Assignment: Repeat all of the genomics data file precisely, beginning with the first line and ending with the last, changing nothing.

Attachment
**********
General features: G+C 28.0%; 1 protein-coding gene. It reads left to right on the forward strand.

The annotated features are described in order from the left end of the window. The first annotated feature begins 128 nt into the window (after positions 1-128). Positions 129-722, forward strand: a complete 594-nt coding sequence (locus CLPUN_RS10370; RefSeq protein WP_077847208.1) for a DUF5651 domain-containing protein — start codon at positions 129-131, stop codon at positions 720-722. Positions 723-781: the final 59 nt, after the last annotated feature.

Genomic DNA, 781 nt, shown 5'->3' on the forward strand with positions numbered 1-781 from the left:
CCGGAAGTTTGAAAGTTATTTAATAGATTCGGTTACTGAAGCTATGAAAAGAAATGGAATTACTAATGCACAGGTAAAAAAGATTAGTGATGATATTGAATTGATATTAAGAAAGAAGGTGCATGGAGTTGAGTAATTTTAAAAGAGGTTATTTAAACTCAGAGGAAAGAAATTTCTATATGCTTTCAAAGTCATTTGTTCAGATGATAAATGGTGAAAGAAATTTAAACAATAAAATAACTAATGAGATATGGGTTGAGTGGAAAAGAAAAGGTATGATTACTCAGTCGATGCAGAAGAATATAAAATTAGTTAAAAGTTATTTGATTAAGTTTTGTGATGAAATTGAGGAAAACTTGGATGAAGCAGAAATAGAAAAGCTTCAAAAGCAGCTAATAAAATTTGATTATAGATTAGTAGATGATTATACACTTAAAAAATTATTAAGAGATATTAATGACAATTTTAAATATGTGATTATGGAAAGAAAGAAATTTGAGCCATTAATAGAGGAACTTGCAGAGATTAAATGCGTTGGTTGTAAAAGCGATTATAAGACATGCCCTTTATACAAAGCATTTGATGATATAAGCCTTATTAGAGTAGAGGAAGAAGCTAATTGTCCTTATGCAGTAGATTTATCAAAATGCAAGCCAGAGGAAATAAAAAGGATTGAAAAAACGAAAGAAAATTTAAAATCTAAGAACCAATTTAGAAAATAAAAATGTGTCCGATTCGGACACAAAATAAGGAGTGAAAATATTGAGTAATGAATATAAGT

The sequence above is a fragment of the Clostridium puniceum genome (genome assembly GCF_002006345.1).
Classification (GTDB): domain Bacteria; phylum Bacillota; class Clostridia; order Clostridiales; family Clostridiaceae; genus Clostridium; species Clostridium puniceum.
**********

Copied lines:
General features: G+C 28.0%; 1 protein-coding gene. It reads left to right on the forward strand.

The annotated features are described in order from the left end of the window. The first annotated feature begins 128 nt into the window (after positions 1-128). Positions 129-722, forward strand: a complete 594-nt coding sequence (locus CLPUN_RS10370; RefSeq protein WP_077847208.1) for a DUF5651 domain-containing protein — start codon at positions 129-131, stop codon at positions 720-722. Positions 723-781: the final 59 nt, after the last annotated feature.

Genomic DNA, 781 nt, shown 5'->3' on the forward strand with positions numbered 1-781 from the left:
CCGGAAGTTTGAAAGTTATTTAATAGATTCGGTTACTGAAGCTATGAAAAGAAATGGAATTACTAATGCACAGGTAAAAAAGATTAGTGATGATATTGAATTGATATTAAGAAAGAAGGTGCATGGAGTTGAGTAATTTTAAAAGAGGTTATTTAAACTCAGAGGAAAGAAATTTCTATATGCTTTCAAAGTCATTTGTTCAGATGATAAATGGTGAAAGAAATTTAAACAATAAAATAACTAATGAGATATGGGTTGAGTGGAAAAGAAAAGGTATGATTACTCAGTCGATGCAGAAGAATATAAAATTAGTTAAAAGTTATTTGATTAAGTTTTGTGATGAAATTGAGGAAAACTTGGATGAAGCAGAAATAGAAAAGCTTCAAAAGCAGCTAATAAAATTTGATTATAGATTAGTAGATGATTATACACTTAAAAAATTATTAAGAGATATTAATGACAATTTTAAATATGTGATTATGGAAAGAAAGAAATTTGAGCCATTAATAGAGGAACTTGCAGAGATTAAATGCGTTGGTTGTAAAAGCGATTATAAGACATGCCCTTTATACAAAGCATTTGATGATATAAGCCTTATTAGAGTAGAGGAAGAAGCTAATTGTCCTTATGCAGTAGATTTATCAAAATGCAAGCCAGAGGAAATAAAAAGGATTGAAAAAACGAAAGAAAATTTAAAATCTAAGAACCAATTTAGAAAATAAAAATGTGTCCGATTCGGACACAAAATAAGGAGTGAAAATATTGAGTAATGAATATAAGT

The sequence above is a fragment of the Clostridium puniceum genome (genome assembly GCF_002006345.1).
Classification (GTDB): domain Bacteria; phylum Bacillota; class Clostridia; order Clostridiales; family Clostridiaceae; genus Clostridium; species Clostridium puniceum.